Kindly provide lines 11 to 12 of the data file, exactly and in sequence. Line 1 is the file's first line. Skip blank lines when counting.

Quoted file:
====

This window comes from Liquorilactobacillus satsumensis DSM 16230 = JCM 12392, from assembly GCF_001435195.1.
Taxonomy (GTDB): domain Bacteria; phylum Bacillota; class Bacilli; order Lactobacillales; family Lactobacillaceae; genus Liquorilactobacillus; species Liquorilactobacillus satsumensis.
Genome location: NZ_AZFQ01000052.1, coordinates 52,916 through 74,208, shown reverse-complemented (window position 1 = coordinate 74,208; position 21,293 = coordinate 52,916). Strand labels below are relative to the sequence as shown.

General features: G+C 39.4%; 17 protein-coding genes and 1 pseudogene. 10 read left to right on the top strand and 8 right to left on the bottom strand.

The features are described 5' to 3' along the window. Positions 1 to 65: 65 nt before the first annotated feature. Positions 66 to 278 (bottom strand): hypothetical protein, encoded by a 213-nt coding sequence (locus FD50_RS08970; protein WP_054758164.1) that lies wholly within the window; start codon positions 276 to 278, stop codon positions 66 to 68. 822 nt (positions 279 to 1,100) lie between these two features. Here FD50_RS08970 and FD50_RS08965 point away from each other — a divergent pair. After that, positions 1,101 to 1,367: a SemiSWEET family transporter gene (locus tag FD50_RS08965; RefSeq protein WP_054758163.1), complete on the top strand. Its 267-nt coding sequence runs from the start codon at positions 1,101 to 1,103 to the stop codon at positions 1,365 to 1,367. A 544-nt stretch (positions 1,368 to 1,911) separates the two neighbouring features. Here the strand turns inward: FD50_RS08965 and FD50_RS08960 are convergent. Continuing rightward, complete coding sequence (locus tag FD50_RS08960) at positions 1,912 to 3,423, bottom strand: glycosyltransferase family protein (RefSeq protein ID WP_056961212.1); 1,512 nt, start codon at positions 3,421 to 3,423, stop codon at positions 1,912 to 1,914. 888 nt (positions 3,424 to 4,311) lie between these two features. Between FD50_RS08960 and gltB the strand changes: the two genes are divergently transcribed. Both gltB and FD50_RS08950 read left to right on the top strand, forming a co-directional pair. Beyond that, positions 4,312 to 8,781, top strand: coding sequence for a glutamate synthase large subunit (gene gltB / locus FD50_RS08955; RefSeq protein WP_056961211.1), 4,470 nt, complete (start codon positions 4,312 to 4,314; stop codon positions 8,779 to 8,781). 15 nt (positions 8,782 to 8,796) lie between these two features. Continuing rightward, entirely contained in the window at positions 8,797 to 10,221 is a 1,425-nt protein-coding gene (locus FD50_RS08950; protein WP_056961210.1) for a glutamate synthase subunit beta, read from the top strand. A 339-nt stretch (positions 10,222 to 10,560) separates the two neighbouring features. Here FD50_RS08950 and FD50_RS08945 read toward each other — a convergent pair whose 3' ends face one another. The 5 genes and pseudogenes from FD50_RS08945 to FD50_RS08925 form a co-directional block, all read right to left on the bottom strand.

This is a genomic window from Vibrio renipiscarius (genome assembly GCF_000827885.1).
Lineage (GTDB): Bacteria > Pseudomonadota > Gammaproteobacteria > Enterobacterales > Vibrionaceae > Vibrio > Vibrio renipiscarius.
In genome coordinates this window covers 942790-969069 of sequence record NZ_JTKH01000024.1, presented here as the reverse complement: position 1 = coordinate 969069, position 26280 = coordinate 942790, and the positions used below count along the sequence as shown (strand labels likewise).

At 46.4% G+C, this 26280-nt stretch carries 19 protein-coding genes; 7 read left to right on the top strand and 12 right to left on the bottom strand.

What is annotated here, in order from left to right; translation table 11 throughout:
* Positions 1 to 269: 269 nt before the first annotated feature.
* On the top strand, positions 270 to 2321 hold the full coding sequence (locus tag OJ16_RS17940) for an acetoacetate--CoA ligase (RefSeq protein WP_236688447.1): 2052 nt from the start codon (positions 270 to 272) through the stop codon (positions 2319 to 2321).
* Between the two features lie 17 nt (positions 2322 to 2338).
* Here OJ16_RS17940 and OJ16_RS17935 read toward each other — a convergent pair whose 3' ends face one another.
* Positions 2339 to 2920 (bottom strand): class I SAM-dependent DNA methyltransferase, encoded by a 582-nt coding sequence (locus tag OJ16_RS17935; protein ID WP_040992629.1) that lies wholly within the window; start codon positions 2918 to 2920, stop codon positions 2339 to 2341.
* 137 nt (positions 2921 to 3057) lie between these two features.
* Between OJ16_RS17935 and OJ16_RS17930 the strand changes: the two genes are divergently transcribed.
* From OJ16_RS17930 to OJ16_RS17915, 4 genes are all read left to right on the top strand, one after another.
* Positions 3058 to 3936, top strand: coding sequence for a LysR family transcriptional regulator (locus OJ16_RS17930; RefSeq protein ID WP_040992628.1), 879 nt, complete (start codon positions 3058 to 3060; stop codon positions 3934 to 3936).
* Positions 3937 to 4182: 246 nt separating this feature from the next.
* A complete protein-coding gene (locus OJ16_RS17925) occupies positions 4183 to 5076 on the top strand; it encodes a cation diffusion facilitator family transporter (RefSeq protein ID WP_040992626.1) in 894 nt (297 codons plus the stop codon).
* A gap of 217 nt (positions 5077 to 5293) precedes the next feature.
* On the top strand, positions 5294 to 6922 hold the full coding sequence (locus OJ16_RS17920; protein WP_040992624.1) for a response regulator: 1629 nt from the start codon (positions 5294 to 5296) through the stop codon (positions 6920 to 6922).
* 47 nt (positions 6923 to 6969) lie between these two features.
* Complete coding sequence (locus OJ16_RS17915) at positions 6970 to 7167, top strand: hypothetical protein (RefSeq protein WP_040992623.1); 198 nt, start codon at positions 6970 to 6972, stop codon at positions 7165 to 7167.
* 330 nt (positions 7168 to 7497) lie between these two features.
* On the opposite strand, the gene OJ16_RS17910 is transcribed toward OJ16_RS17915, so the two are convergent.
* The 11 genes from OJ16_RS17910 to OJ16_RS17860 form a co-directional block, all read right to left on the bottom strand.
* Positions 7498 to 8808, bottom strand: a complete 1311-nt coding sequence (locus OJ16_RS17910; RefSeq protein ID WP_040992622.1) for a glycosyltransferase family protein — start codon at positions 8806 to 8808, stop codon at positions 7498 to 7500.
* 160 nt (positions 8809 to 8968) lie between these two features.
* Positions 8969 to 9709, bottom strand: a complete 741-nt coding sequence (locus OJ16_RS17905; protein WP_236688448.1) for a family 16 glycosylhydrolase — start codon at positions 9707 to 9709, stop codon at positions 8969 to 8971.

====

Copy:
* Positions 1 to 269: 269 nt before the first annotated feature.
* On the top strand, positions 270 to 2321 hold the full coding sequence (locus tag OJ16_RS17940) for an acetoacetate--CoA ligase (RefSeq protein WP_236688447.1): 2052 nt from the start codon (positions 270 to 272) through the stop codon (positions 2319 to 2321).